Mat-side video review rule available in wrestling
By Greg Johnson
With the 2013-14 wrestling season underway, fans of the sport should look for new rules in effect, including the optional use of the mat-side video review rule.
There will be no mat-side video review for open tournaments.
Wrestlers will be allowed to go to their respective corner while the review is taking place.
The process was in place last season as an experimental rule. Wrestlers were required to remain in the center of the wrestling area while the referee conducted the review.
Coaches wishing to challenge a call/non-call via video review must immediately go to the head scorer at the mat-side table and declare they are making a challenge. The referee will conduct the review when there is no significant action after the request has been made.
The number of coaches’ challenges will also be changed in tournament competition. A coach who has seven to 10 wrestlers competing will start with three challenges available; a coach with four to six wrestlers in a tournament will start with two challenges; and a coach with one to three wrestlers participating will have one challenge.
Previously in tournaments, coaches were allowed three video challenges regardless of how many wrestlers they had competing.
Coaches will still have only one challenge available during dual matches. In all cases, the coach retains the challenge when an outcome is ruled positively.
Additionally, falls remain the only exception to a coach’s video challenge.
The referee can call for a video review at any time. To alleviate any financial impact of the video review, the match referees are the only individuals who will review the call.
At the 2013 Division I Wrestling Championships, coaches made 51 challenges. Thirty-eight of the calls were upheld, 10 were reversed, two were inconclusive and one was a deemed a video error. The average time per review was one minute and nine seconds.
A safety change that went into effect requires that the matted apron around the wrestling area must extend at least 5 feet between out-of-bounds lines when two mats are side-by-side. Additionally, the apron must extend at least 5 feet from the out-of-bounds line and any obstruction such as a table, bleachers or wall.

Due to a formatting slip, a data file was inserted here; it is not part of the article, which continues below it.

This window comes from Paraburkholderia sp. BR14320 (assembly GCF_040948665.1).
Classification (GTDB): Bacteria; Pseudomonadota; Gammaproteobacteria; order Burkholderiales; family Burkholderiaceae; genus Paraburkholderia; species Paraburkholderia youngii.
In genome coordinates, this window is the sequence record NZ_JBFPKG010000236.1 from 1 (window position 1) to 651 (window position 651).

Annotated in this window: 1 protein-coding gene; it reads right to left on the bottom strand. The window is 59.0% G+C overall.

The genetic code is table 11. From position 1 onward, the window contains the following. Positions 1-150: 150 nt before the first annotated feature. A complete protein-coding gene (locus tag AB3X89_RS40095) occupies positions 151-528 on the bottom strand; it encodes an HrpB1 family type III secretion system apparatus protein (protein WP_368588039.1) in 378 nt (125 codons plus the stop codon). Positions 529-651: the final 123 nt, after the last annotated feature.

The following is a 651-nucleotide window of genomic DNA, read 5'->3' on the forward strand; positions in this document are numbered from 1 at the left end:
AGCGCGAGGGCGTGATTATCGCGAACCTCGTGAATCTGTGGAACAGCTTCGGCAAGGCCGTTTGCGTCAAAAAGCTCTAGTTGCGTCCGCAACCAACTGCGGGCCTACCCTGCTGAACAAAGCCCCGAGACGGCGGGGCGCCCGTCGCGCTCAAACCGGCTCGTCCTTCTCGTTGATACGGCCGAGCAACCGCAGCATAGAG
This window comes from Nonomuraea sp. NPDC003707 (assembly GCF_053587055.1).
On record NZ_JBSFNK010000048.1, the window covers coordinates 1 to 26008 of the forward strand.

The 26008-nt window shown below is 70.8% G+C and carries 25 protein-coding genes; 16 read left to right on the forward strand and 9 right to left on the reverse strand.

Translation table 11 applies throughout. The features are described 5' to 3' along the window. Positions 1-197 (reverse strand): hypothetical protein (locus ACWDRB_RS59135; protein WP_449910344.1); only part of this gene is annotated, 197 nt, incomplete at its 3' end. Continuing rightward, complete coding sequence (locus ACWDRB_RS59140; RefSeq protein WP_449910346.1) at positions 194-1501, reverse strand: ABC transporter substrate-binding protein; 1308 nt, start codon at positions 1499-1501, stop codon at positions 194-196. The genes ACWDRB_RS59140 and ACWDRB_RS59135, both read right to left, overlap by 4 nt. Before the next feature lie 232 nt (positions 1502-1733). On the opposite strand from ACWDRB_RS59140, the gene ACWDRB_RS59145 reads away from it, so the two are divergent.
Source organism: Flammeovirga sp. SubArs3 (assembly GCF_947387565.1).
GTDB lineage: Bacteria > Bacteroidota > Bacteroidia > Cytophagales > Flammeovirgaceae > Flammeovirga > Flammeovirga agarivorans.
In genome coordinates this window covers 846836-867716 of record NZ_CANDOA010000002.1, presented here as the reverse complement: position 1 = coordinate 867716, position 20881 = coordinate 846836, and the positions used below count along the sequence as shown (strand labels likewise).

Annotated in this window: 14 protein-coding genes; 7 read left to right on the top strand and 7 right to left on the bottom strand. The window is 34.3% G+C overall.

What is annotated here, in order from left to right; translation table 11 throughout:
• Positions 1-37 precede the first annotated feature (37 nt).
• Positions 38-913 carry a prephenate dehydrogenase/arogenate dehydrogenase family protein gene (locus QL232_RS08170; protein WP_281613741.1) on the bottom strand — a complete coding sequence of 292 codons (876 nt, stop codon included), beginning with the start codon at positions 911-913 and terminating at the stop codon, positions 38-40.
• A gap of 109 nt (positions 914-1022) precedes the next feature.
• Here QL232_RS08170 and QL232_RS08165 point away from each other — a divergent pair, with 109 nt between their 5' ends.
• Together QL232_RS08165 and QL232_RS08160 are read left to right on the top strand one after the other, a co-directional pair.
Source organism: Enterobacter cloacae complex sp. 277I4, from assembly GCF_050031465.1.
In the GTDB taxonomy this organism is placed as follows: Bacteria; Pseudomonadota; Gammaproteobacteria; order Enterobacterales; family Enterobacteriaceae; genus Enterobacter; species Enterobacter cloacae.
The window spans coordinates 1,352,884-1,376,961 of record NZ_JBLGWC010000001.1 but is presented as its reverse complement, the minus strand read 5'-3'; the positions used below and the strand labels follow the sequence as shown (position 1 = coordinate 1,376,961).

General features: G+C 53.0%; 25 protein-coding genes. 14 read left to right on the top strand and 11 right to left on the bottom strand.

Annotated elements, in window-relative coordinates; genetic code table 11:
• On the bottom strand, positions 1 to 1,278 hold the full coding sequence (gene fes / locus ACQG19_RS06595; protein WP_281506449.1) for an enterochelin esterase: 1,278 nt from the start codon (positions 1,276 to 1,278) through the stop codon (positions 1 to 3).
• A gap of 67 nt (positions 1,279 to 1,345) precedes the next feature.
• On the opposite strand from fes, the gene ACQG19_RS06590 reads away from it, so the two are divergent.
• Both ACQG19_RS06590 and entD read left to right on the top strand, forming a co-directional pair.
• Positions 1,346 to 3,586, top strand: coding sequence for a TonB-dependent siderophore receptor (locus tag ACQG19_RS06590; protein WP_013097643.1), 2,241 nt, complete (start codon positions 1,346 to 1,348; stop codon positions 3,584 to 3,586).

Previously, it was recommended that the apron extend 5 feet, but the committee wants to make it a requirement to enhance student-athlete safety.
Edge of wrestling area
In a progression of the rule that allows wrestlers to score takedowns on the edge of the wrestling area, near-falls and pins can occur as long as any part of either wrestler remains inbounds.
In recent years, a rules change was invoked in regards to takedowns in that area of the mat, and the NCAA Wrestling Rules Committee believes expanding the rule to include more ways to score points will enhance the sport.
In addition, the committee developed a point of emphasis for referees to be quicker to call a stalemate when neither wrestler is improving position.
Fans will notice a more liberal definition for takedowns when wrestlers are in neutral positions.
If the defensive wrestler’s hand comes in contact with the mat, it is considered control and a takedown should be awarded.
Previously, it was the referee’s judgment on whether there was a significant portion of the defensive wrestler’s weight borne on his hand/hands in order for control to be established.
This change makes this call clearer for the referee.
If a wrestler is called for stalling the following sequence will be followed: The first stalling violation results in a warning; additional violations are 1 point, 1 point, 1 point, then disqualification.